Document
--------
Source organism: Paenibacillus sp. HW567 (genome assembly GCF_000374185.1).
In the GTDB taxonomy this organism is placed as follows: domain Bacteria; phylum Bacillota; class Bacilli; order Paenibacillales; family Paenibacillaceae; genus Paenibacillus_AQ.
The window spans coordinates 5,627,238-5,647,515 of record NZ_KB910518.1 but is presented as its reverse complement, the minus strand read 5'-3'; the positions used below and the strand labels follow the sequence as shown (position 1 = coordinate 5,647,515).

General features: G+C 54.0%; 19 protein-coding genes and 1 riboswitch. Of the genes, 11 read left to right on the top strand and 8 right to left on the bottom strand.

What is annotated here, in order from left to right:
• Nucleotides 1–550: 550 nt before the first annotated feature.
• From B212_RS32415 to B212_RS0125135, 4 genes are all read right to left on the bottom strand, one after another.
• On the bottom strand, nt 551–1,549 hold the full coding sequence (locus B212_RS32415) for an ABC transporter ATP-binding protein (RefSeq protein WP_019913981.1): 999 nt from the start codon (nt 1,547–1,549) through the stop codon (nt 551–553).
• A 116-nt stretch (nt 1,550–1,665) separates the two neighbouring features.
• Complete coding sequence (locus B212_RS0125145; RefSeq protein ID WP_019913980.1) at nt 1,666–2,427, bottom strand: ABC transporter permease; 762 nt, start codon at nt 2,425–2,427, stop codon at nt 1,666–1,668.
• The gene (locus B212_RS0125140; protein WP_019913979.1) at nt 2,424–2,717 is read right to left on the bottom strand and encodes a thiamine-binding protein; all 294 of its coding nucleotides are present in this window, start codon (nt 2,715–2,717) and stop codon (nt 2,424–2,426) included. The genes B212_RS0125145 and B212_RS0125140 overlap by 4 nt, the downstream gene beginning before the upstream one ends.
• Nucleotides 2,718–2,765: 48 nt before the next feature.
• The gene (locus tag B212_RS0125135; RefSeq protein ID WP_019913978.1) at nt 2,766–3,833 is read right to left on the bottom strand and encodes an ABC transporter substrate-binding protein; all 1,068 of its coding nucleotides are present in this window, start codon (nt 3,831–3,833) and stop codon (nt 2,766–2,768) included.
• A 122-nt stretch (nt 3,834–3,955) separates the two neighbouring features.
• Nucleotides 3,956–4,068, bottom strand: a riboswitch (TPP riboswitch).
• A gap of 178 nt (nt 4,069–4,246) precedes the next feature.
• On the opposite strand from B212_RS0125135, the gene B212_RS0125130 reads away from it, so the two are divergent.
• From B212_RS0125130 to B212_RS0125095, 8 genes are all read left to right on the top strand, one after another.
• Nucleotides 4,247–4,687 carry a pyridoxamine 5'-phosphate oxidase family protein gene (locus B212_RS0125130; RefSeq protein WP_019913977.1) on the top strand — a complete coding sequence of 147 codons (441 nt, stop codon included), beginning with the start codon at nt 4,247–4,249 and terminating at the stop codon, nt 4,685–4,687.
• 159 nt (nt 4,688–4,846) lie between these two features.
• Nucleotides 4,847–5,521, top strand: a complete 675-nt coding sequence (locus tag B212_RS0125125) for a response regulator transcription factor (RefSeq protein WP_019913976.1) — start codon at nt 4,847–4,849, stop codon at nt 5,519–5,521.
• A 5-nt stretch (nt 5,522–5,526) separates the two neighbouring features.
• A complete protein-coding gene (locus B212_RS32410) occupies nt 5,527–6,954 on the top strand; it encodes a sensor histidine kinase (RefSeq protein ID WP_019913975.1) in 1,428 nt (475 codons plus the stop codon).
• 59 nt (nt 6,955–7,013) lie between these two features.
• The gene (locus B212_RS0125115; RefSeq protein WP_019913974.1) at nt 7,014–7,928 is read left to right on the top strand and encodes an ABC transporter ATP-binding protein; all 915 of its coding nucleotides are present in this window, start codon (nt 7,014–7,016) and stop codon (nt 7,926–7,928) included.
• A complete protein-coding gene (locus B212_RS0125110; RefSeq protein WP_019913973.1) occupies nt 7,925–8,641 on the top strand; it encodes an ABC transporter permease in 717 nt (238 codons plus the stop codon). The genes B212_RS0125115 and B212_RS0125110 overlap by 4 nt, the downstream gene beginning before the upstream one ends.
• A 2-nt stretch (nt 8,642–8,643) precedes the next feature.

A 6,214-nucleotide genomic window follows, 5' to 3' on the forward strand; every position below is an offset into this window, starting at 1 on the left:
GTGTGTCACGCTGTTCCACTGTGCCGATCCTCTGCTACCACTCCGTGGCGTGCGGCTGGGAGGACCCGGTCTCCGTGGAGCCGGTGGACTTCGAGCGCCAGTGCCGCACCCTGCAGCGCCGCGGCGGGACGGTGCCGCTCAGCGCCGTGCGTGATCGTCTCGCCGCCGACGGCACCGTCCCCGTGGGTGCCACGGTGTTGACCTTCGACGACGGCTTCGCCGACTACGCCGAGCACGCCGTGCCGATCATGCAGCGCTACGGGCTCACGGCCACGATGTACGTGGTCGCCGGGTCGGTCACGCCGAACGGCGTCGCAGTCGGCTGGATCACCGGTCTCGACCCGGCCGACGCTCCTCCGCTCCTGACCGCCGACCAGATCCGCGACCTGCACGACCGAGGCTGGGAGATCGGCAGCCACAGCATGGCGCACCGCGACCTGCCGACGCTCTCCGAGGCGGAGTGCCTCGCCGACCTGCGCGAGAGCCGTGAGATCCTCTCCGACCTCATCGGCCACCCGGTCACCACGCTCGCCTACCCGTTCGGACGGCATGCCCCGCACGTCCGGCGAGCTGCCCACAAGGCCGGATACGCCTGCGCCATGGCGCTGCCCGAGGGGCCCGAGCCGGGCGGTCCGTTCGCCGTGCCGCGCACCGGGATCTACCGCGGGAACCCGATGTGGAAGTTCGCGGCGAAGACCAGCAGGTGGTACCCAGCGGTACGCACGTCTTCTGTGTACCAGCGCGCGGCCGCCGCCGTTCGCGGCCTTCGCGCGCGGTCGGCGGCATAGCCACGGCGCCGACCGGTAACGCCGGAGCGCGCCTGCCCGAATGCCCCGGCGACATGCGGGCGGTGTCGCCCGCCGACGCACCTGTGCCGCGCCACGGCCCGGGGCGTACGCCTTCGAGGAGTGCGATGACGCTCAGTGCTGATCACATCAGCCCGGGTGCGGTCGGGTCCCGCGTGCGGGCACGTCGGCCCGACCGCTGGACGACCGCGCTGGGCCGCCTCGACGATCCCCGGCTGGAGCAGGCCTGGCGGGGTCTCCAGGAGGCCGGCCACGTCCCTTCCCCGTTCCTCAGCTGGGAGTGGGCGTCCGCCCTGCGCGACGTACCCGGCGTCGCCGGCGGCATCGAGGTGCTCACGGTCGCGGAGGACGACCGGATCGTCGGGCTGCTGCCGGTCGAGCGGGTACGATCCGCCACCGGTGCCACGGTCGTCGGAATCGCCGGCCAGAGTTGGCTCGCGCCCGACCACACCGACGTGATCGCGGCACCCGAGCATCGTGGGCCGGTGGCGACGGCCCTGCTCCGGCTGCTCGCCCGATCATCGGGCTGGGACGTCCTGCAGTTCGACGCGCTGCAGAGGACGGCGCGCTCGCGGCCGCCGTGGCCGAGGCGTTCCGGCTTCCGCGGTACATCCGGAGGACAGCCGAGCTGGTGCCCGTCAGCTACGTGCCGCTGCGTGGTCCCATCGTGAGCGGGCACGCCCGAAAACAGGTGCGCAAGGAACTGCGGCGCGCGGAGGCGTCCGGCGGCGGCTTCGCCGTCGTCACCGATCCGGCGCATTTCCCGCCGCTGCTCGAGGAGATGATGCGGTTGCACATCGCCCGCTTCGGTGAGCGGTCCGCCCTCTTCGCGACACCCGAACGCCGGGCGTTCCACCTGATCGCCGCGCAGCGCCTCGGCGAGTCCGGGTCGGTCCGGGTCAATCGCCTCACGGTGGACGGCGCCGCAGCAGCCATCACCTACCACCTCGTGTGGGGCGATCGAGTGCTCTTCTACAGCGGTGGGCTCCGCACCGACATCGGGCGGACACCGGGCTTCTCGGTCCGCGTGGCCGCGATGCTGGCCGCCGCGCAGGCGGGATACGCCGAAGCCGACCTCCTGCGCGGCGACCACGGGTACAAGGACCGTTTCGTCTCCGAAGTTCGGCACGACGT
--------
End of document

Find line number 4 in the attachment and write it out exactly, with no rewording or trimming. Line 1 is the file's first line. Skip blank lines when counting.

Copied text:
General features: G+C 54.0%; 19 protein-coding genes and 1 riboswitch. Of the genes, 11 read left to right on the top strand and 8 right to left on the bottom strand.